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Birth of a new rock garden at the Gardens at Spring Creek
By Panayoti Kelaidis, Senior Curator & Director of Outreach on Oct 20, 2011
Rock gardens are the stony guts, the steely heart and the fragrant soul of botanic gardens. The public gardens I love and respect most: the New York Botanical Garden in the Bronx in America, no end of gardens in Britain (Edinburgh, Kew, Wisley) and Europe in general (Gothenburg, Vienna, Munich)--in short, the greatest botanical gardens in the world--all have an enormously ambitious rock garden at their very heart.
Why is this? Rock gardens are where the wild things are. The tiny gems of the highest peaks, the precious woodlanders glimmering in dappled shade, the meadow and steppe denizens grappling with grass, the lurid and alluring gems of bog and streamside. Rock gardens rock! Denver Botanic Gardens not only boasts the world renowned acre Rock Alpine Garden, but nearly a third of the vast new Mordecai Children's Garden is a stunning setting for choice alpines and montain plants (almost an acre in extent). The Gardens seems to have rock outcrops, rocky features, rocks in many other gardens as well (starting with the Gates Montane Garden, PlantAsia, Woodland Mosaic, Western Panoramas--and let us not forget Wildflower Treasures!).
I do not think it is an accident that the Gardens at Spring Creek, a young and very ambitious public garden in Fort Collins, chose to feature a rock garden as one of their first, premier creations. Rather than paraphrasing, I would like to quote their own press release which I just received. I think what they say is worth your reading and remembering. Great rock gardens are not born every day, you know: and I believe this one will be a classic.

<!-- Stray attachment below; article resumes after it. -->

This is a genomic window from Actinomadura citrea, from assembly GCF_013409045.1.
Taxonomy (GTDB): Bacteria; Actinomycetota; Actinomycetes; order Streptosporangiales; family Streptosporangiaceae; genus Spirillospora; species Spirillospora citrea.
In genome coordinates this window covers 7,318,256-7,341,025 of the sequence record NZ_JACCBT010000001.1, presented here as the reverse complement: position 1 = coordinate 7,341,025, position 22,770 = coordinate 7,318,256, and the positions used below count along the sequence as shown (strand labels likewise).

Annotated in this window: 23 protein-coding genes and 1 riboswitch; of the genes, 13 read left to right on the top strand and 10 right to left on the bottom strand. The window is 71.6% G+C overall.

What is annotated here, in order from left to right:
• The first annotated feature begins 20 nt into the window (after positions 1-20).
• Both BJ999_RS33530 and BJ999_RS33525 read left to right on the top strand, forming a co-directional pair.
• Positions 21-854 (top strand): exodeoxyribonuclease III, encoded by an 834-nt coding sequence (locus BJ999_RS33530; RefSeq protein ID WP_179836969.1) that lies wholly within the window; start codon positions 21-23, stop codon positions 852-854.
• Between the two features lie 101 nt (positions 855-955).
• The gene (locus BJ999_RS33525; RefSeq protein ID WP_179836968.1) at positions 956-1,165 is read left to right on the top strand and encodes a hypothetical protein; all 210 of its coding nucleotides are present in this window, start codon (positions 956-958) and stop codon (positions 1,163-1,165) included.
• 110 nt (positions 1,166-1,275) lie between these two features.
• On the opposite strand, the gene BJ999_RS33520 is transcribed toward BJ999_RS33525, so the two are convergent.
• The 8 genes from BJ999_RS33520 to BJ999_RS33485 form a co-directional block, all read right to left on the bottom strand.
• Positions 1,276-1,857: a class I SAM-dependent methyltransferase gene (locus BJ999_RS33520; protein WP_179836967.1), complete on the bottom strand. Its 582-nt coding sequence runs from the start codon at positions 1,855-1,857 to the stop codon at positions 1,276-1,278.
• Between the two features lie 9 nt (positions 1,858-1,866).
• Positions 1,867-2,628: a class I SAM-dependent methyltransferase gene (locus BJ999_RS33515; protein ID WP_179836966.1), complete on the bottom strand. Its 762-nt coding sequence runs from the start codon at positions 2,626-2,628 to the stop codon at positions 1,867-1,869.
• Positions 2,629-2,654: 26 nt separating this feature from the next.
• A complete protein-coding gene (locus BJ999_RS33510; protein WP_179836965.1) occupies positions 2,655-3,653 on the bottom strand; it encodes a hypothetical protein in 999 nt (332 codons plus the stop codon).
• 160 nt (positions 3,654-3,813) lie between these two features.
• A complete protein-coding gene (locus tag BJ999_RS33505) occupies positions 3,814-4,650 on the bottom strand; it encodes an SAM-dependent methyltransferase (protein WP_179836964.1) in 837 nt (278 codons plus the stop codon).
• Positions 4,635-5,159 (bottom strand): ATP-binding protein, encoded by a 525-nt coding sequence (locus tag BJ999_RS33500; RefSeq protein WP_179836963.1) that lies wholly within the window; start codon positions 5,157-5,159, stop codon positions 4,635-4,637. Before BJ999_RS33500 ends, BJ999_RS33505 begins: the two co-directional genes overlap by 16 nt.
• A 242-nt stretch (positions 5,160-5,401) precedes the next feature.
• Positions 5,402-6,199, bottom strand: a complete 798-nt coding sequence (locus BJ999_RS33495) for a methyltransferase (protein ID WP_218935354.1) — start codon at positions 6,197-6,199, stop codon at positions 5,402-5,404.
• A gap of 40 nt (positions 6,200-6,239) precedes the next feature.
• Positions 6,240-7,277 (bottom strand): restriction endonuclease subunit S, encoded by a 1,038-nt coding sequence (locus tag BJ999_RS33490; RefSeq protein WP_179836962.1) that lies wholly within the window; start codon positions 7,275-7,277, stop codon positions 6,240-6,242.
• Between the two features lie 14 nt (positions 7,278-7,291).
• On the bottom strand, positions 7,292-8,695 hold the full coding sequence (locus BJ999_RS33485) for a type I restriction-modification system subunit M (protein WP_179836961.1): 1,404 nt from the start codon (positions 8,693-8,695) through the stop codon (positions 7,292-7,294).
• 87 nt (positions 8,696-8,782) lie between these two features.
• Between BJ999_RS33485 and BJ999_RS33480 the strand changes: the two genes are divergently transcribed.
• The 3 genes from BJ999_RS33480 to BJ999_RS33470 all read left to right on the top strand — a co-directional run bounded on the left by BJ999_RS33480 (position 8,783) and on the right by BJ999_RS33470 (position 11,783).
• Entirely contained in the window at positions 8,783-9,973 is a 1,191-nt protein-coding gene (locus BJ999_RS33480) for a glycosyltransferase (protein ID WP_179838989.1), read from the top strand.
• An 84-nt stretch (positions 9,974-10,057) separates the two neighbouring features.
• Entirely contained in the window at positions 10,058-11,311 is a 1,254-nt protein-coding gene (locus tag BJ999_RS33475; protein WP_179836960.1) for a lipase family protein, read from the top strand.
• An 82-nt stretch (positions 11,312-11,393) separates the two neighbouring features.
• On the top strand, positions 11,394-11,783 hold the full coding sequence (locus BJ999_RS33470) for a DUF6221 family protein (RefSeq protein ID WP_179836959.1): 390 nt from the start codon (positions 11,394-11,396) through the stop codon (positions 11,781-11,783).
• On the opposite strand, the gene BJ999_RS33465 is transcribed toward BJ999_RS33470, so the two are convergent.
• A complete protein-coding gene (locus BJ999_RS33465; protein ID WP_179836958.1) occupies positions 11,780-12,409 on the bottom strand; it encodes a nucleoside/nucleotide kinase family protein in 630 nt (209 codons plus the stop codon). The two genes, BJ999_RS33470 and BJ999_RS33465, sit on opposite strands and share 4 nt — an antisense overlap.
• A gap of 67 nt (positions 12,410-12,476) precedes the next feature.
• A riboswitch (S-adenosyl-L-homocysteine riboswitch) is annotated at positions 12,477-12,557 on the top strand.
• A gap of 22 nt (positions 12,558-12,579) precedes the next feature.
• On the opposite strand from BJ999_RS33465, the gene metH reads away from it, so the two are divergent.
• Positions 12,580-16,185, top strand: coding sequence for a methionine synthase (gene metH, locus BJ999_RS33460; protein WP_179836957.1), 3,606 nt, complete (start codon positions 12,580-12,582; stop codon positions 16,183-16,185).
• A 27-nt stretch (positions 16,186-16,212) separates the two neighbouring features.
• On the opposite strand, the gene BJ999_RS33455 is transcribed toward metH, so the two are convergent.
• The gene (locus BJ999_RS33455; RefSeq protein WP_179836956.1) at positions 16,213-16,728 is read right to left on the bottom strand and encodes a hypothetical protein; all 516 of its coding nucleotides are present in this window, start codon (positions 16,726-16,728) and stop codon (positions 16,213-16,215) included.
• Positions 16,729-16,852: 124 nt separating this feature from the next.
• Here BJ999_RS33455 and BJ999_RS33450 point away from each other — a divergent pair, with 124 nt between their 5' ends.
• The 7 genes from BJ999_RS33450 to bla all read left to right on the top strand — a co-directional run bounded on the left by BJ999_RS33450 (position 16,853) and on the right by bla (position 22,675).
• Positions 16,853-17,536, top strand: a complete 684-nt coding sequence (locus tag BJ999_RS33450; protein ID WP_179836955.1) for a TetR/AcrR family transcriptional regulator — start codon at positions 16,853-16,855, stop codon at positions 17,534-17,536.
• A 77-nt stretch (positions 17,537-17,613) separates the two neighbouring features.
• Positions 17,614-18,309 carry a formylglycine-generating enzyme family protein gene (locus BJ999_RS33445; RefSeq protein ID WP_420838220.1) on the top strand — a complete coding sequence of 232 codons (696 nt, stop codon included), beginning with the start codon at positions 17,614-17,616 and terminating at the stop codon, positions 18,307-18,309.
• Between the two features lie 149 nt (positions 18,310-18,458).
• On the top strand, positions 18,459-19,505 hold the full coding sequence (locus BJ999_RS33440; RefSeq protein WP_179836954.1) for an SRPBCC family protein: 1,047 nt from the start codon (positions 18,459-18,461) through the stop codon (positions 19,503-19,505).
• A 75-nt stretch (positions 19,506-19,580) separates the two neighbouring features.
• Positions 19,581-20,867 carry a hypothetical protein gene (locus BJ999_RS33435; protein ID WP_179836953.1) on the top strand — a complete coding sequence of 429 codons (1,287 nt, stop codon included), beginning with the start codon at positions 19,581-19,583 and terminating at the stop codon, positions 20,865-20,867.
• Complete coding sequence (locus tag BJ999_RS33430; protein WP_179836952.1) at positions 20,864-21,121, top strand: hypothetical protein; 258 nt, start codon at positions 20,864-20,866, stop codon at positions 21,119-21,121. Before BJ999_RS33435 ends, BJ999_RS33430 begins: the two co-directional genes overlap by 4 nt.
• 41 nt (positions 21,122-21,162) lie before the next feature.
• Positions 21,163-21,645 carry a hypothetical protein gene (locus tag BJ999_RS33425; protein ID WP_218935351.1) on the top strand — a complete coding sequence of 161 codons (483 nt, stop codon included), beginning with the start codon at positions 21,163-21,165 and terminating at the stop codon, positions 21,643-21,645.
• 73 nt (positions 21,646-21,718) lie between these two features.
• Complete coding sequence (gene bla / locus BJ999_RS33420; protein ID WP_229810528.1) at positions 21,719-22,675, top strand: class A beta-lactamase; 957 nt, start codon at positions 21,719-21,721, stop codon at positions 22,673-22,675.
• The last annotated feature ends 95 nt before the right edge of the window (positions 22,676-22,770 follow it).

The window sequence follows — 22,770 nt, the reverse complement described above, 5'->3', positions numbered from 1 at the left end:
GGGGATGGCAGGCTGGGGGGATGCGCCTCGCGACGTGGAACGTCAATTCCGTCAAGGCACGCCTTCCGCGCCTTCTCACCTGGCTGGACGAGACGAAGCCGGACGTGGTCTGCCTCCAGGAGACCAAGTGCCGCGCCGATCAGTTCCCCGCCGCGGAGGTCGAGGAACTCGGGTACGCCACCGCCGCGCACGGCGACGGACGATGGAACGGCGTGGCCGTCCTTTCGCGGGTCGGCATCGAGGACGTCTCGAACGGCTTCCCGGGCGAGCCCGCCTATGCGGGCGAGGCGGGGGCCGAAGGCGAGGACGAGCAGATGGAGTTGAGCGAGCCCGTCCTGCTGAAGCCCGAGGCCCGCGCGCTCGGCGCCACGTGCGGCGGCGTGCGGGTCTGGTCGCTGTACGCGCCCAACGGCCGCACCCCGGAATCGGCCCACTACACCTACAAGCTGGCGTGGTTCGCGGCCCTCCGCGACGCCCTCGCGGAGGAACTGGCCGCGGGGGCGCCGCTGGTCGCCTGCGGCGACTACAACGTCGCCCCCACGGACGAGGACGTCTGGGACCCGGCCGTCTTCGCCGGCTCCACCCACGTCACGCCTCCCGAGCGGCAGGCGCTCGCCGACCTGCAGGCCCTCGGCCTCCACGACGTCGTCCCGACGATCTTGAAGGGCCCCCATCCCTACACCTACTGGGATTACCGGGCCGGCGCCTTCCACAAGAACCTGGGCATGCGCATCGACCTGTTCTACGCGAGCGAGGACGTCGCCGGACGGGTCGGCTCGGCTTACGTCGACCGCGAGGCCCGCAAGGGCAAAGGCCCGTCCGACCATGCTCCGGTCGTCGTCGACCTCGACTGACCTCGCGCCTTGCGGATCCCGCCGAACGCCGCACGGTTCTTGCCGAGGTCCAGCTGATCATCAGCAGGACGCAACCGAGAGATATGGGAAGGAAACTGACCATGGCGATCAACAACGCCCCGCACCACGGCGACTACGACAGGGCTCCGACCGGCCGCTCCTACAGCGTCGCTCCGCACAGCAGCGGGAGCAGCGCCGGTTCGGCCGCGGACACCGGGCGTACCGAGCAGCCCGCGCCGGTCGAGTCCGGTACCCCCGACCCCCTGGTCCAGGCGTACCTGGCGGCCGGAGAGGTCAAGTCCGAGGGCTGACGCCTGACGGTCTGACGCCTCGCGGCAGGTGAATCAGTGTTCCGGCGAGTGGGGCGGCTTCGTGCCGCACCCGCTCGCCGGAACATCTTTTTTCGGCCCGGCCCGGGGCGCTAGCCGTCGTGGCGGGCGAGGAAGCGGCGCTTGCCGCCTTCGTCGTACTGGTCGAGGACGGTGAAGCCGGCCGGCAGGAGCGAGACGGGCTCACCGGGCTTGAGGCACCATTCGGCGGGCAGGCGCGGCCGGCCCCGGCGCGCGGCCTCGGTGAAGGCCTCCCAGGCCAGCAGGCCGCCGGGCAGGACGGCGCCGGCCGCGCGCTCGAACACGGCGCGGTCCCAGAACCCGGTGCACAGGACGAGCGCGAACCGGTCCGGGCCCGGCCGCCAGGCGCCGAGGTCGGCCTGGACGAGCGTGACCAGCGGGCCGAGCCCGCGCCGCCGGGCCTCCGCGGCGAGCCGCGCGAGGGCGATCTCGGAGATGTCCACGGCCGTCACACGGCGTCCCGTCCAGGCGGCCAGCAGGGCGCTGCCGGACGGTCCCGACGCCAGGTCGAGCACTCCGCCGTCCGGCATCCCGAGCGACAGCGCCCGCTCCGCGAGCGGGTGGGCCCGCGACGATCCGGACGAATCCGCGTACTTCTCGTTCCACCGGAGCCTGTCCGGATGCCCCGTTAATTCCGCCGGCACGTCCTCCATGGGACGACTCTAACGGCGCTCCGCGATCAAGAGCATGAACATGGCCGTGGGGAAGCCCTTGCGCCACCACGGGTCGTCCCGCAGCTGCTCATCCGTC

"On Sept. 24, the Gardens on Spring Creek opened its newest display garden, a one-half acre Rock Garden, to the public.
"This stunning new addition to our display gardens is a unique and naturalistic garden featuring northern Colorado native plants, non-native plants suited to Colorado growing conditions, and an outstanding collection of dwarf conifers set among locally quarried rock. The rocks and plants are artistically arranged to reflect natural rock and plant relationships, creating a unique sense of place.
"The generosity of businesses and individuals made this garden possible. The vision for this garden was conceived by Kirk Fieseler and students in his landscape design class at Front Range Community College. Kirk and Maddy Weisz, a Fort Collins landscape architect, donated hundreds of hours to the design and implementation of the garden. Local businesses supported this garden through various in-kind services, including hundreds of tons of locally-quarried rock donated by The Rock Garden, labor to lay the flagstone pathway donated by Fort Collins Landscaping, and thousands of plants donated by Gulley Greenhouse, Laporte Avenue Nursery, and Fort Collins Wholesale Nursery. Funding from the North American Rock Garden Society covered installation of an irrigation system and other infrastructure. Interpretive signage to enhance the visitor experience and plant labels were purchased with funding from the Colorado Garden Show. Finally, volunteers, including volunteers from Denver Botanic Gardens and the Rocky Mountain Chapter of the North American Rock Garden Society, donated hundreds of hours of their time to plant and mulch the garden."
Rock gardens are where botanic gardens first test many wild plants and unknown taxa. They provide the first big splash of interest in the spring, and the drama of rock and plant, mounds and mats are pleasing year round. They are never more beatiful than with snow nestling on rock and dwarf conifer branches in winter. It is enormously gratifying to me to welcome this "new kid on the block" of our local rock garden scene. I have no doubt that it will be a magnet for their garden, and produce untold floral miracles and magic, much as rock gardens do for all of us blest to harbor them in our homes and in our hearts!
P.S. Do make a point of checking in on this new rock garden. I plan to! Frequently! (If you are a player, you will want to join to support the Garden on Spring Creek. Now is when they will especially appreciate your help and partnership!)
Category:At the Gardens